Hillary Clinton's spiritual adviser's book is being pulled from store shelves and all sales discontinued because it's considerably plagiarized.
Last month Bill Shillady, a Methodist pastor with a long history with the Clinton family, released Strong for a Moment Like This: The Daily Devotions of Hillary Rodham Clinton. The book is a compilation of the emails that he and other ministers sent to the former Secretary of State each morning during the 2016 presidential campaign. Each devotional email, which he composed at 4 a.m. each morning, contained a passage of Scripture, a brief sermon and a prayer for her to use that day.
As The Washington Post reported Tuesday, just prior to the book's release, CNN published the email that Shillady sent to Clinton on the day after the election in which he likened her loss to now-President Donald Trump to Good Friday. But he encouraged her to take heart because "Sunday is coming."
Matt Deuel, a pastor at Mission Point Community Church in Winona Lake, Indiana, recognized those words as almost identical to his own and reached out to CNN. The network reported the day before the book's release date that the Nov. 9 message Shillady sent to Clinton was, in fact, plagiarized.
Other parts of the book were also found to have been lifted from the words of others and proper attribution was not given upon undergoing a thorough review by its publishing house, Abingdon Press.
"I deeply regret my actions. I was wrong and there is no excuse for it. I apologize to those whose work I mistakenly did not attribute," Shillady said in an email to The Washington Post.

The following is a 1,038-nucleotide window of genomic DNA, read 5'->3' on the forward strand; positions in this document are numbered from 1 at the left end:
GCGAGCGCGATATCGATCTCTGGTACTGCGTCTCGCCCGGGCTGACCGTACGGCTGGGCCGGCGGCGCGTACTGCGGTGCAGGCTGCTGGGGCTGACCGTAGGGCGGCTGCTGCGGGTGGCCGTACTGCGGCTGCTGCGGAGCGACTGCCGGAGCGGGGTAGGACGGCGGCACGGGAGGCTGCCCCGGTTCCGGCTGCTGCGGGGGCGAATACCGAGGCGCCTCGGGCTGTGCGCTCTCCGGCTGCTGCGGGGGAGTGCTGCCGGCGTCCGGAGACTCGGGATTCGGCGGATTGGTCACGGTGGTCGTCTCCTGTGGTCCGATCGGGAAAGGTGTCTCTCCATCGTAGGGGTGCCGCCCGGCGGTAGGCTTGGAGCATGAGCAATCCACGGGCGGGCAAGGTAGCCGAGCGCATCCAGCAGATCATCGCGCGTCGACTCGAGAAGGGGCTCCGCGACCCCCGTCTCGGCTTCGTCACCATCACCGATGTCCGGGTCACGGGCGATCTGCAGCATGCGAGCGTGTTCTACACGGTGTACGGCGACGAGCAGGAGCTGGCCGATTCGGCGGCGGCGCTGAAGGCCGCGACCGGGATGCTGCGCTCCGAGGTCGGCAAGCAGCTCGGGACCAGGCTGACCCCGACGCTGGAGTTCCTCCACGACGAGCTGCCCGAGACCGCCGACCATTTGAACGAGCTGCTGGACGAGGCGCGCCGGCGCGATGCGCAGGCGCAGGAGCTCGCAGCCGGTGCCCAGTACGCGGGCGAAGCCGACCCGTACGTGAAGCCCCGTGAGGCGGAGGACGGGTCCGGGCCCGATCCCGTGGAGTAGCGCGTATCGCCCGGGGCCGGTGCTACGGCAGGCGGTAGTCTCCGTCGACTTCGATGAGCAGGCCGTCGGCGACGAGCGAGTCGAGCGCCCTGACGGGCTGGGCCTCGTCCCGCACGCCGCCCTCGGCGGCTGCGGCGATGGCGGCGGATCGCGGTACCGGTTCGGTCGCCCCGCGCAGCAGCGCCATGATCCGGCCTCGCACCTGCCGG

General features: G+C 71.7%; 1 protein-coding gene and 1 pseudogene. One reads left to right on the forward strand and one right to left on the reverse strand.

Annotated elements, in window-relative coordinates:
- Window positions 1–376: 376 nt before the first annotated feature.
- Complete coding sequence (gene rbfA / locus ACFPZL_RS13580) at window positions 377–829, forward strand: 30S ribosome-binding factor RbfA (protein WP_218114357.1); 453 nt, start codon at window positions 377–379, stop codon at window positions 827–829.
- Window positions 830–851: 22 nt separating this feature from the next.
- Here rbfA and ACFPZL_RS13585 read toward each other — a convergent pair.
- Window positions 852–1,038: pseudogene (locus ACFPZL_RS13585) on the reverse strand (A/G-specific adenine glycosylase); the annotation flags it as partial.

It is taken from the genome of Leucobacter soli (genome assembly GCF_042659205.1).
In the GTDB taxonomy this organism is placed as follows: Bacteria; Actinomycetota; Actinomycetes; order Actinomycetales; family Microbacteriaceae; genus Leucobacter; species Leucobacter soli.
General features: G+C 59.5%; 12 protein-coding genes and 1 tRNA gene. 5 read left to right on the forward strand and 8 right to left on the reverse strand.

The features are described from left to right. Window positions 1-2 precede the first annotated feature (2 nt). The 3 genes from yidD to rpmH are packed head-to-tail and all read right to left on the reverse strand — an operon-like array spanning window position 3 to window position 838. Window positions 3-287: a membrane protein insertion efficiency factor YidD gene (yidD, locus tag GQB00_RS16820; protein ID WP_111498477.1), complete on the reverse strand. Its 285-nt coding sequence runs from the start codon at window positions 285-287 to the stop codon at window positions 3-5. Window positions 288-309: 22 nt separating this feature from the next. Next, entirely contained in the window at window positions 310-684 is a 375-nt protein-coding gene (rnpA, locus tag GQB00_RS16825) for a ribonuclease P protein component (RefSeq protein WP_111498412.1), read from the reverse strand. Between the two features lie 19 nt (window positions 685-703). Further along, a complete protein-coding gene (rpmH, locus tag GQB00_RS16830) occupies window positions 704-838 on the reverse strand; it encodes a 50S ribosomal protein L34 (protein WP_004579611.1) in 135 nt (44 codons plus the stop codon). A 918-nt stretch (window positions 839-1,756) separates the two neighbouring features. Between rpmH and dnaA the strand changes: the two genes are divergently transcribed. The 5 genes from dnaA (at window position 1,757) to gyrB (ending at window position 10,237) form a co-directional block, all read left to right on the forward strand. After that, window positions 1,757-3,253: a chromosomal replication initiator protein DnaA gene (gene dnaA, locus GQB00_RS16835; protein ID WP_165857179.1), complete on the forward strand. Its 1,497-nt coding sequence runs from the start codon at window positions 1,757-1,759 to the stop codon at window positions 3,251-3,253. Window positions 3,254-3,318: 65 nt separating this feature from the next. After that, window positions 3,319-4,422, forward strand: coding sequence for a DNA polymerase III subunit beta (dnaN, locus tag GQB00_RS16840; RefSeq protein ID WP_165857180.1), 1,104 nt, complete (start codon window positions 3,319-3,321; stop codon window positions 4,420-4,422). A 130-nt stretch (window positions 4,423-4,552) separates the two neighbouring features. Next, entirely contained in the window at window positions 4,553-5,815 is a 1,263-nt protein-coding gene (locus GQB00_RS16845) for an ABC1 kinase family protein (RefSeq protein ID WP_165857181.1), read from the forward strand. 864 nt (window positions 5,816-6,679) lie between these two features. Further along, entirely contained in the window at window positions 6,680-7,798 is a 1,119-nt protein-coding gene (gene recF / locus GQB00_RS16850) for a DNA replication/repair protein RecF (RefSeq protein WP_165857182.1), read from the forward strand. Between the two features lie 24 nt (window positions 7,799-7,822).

"I apologize to those I have disappointed, including Secretary Hillary Clinton, Abingdon Press, and all the writers and others who have helped me publish and promote this book. I ask for everyone's forgiveness."
Abingdon Press' President, the Rev. Brian K. Milford, said his company has "zero tolerance" for plagiarism and is pulling the book.
"Consequently, we have discontinued sales, will remove existing copies from all sales outlets, and will have them destroyed along with our existing inventory," Milford said.
The Nov. 9 email Clinton received reportedly comforted her in the wake of her defeat. Her own memoir about the 2016 election cycle, called What Happened, is set to be released next week.
Hillary Clinton's Methodist faith has been somewhat of a mystery to many political observers; she has spoken of it occasionally over the years often with hesitation.
CP reported that Shillady thought that part of the reason she lost the election was her failure to identify herself as a believer on the campaign trail.
"She talked about her faith every time she was asked about it, but within the Methodist culture, we aren't people who wear our religion on our sleeves," he said last month.
Clinton also reportedly told Shillady that she wanted to preach. Former Newsweek editor Ken Woodward, likewise, said last fall that Clinton told him in 1994 that she often considered becoming an ordained Methodist minister. She asked he not write that, however, lest she come across as "too pious."